On February 22, Charlotte, N.C., passed an ordinance expanding North Carolina’s anti-discrimination laws so that LGBT people would also be granted protection in places of “public accommodation”—which, among other things, would allow transgender people to use the bathrooms of the gender they identify as. This ordinance was to go in effect on April 1.
But in response, at a special session on March 23, North Carolina’s General Assembly proposed and passed House Bill 2, otherwise known as HB2 and myopically referred to as the “The Bathroom Bill”. Republican Governor Pat McCrory signed it into law that same night.
In less than 12 hours, the General Assembly’s special session—held without transparency or serious public input—left the state with a bill that assaults the freedom of communities to govern themselves, and one that is proving to damage the state’s economy including High Point Market held twice a year in the spring and the fall.
HB2 runs much deeper than allowing transgender people to use the bathroom of their choice but that is the language the governor and his cronies want you to focus on. HB2 eliminates decades-old rights of workers to sue their employer if fired for a discriminatory reason. If a 50-year-old women gets fired because they want someone younger, there is no recourse. North Carolina will now be known as one of only two states in the entire country (Mississippi being the other) without any state law protecting private sector employees from workplace discrimination based on race, religion, color, national origin, age, or sex.
Outraged by this nefarious legislation, I half-heartedly posted a statement on my personal Facebook page that stated, “Does this mean I can boycott High Point Market?” Within minutes the you-know-what hit the fan. Comments ranged from “A boycott is the only solution” to “Why punish companies that don’t support this legislation when they are fiscally tied to showing at High Point Market?” Therein lies the divide—to boycott or not—or another solution that I have assigned myself: to attend and make a stand on the ground.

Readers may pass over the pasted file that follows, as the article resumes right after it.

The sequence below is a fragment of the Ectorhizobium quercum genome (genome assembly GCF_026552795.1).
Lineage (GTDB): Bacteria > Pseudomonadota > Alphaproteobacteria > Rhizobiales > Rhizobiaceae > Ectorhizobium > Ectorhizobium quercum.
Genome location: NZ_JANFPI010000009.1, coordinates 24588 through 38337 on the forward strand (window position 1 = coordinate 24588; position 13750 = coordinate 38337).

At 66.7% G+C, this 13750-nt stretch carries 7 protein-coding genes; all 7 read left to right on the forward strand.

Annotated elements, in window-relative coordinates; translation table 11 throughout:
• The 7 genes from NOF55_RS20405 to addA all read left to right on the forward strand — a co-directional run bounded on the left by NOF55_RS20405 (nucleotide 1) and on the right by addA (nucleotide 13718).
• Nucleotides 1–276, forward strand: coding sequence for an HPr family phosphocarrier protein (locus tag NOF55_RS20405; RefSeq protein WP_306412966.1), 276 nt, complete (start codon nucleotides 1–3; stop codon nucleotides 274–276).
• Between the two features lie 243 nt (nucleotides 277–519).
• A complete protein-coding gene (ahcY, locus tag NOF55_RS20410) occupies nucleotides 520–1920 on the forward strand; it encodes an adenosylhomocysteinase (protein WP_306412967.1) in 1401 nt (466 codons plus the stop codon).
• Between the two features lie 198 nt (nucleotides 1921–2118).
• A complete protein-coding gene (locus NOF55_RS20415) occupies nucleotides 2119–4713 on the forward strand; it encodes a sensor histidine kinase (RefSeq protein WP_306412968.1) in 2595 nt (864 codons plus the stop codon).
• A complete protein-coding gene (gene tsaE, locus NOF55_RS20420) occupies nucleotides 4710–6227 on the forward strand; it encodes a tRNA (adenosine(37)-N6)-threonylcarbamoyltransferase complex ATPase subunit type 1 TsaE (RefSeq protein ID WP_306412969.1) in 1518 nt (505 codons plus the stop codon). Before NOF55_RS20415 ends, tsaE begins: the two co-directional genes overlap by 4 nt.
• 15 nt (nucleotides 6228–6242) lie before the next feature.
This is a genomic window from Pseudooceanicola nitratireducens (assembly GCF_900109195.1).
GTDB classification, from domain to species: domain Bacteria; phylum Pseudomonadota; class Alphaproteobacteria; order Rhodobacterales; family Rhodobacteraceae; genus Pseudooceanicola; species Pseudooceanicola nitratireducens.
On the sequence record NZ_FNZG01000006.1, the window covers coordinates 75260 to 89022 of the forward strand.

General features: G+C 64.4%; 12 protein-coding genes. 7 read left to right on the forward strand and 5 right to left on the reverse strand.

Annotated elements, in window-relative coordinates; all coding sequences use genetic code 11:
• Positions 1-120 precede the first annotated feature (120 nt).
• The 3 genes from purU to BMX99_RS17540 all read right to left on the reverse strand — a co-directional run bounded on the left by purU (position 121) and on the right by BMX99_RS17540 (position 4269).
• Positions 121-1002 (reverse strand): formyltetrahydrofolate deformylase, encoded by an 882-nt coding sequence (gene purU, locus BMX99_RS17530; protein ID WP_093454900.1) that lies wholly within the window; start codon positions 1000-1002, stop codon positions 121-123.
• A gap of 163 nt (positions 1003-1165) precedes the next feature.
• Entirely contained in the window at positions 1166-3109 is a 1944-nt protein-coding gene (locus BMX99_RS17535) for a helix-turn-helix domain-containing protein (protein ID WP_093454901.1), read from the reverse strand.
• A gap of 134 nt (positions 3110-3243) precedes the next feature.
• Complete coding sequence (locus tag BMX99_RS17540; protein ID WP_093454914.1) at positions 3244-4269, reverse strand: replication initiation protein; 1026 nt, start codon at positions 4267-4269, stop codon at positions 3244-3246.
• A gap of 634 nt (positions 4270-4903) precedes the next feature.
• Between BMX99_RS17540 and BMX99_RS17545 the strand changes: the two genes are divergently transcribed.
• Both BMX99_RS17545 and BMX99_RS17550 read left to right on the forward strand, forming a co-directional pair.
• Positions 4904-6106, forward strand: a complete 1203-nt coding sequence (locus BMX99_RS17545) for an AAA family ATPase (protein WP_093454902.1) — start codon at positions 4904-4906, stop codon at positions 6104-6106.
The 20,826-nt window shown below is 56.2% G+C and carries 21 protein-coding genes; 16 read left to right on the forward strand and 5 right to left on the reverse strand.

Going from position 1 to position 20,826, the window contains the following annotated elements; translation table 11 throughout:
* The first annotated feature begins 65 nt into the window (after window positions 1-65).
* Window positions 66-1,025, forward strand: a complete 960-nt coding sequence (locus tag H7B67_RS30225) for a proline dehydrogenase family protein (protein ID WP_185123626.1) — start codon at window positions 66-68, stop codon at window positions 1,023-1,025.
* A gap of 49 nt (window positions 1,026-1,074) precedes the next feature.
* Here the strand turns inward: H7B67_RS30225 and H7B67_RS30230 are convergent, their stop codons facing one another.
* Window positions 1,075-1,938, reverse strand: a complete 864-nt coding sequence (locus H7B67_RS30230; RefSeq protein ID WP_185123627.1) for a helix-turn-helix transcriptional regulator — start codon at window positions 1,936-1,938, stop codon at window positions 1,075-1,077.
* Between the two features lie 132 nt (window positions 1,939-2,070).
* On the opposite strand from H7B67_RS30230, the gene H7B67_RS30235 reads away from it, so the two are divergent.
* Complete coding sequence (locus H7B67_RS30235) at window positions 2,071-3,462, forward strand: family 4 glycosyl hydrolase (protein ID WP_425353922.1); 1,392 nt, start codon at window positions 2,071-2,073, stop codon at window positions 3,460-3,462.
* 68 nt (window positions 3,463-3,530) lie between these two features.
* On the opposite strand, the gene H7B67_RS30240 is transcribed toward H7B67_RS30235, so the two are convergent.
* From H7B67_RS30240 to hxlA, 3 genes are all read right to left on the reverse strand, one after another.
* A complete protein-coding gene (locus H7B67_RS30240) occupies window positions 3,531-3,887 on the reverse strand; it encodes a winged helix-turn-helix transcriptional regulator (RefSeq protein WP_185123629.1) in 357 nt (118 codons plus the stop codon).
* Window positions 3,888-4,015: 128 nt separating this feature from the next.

Before the design community came out in droves in various stances against HB2, I saw where other business leaders with vested interests in the state such as American Airlines, Lowe’s, Apple, Facebook, Google, Microsoft, and even bastions of machismo ESPN and the NBA took a decisive stand against the discriminatory legislation. So I asked myself what I can do and I came up with a simple solution that anyone could follow. Take a photo of yourself or use the sign stating “Design Don’t Discriminate” with the hashtag #designagainstHB2. Within days, it was all over social media.
But soon after, companies like Currey and Company and Edward Ferrell + Lewis Mittman made their voices heard. Other remarkable business leaders like Mitchell Gold, who runs a factory in Taylorsville, N.C., have shown tremendous leadership by granting interviews and taking stands with very loud voices. Organizations like ASID, IFDA, and IDS have added to the chorus against HB2.
More recently, Architectural Digest Editor-in-Chief Margaret Russell and Publisher and Chief Revenue Officer Giluio Capura announced that the magazine is canceling its annual cocktail party at this year’s High Point Market. I had the distinct pleasure of running into Russell this past Monday at the Kips Bay Decorator Showhouse President’s Dinner where I thanked her for her leadership in North Carolina and she simply said, “There was no other choice. It was the right thing to do.”
The High Point Market is the largest economic event in North Carolina each year with an annual impact of $5.3 billion. Whether designers boycotted or attended and took a stand as I did, the important thing is let your voice be heard. Excluding any group is not good for business. In the end, I am proud to be in a profession and community that believes in inclusiveness and human dignity and knows that design takes precedence over discrimination.
Andrew Joseph is the founder of Andrew Joseph PR based in New York City. He can be reached at (212) 724-6728 or at firstname.lastname@example.org.